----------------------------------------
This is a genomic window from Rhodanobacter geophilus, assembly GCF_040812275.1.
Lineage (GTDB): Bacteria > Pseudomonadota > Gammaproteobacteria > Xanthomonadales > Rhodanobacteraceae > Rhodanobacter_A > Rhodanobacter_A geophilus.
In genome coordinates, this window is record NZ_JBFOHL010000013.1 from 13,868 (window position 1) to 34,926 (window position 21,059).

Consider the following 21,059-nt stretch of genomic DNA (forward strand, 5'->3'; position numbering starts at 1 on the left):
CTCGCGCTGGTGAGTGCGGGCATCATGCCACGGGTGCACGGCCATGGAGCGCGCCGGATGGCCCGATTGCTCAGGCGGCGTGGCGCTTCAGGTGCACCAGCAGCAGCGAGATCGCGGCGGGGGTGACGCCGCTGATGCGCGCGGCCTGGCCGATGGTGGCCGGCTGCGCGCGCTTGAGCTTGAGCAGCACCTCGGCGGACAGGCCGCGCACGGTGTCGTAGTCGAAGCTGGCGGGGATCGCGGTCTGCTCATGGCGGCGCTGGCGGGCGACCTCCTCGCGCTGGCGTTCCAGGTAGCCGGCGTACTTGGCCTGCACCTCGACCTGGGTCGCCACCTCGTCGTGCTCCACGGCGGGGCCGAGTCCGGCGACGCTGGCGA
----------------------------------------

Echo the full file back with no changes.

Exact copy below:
This is a genomic window from Rhodanobacter geophilus, assembly GCF_040812275.1.
Lineage (GTDB): Bacteria > Pseudomonadota > Gammaproteobacteria > Xanthomonadales > Rhodanobacteraceae > Rhodanobacter_A > Rhodanobacter_A geophilus.
In genome coordinates, this window is record NZ_JBFOHL010000013.1 from 13,868 (window position 1) to 34,926 (window position 21,059).

Consider the following 21,059-nt stretch of genomic DNA (forward strand, 5'->3'; position numbering starts at 1 on the left):
CTCGCGCTGGTGAGTGCGGGCATCATGCCACGGGTGCACGGCCATGGAGCGCGCCGGATGGCCCGATTGCTCAGGCGGCGTGGCGCTTCAGGTGCACCAGCAGCAGCGAGATCGCGGCGGGGGTGACGCCGCTGATGCGCGCGGCCTGGCCGATGGTGGCCGGCTGCGCGCGCTTGAGCTTGAGCAGCACCTCGGCGGACAGGCCGCGCACGGTGTCGTAGTCGAAGCTGGCGGGGATCGCGGTCTGCTCATGGCGGCGCTGGCGGGCGACCTCCTCGCGCTGGCGTTCCAGGTAGCCGGCGTACTTGGCCTGCACCTCGACCTGGGTCGCCACCTCGTCGTGCTCCACGGCGGGGCCGAGTCCGGCGACGCTGGCGA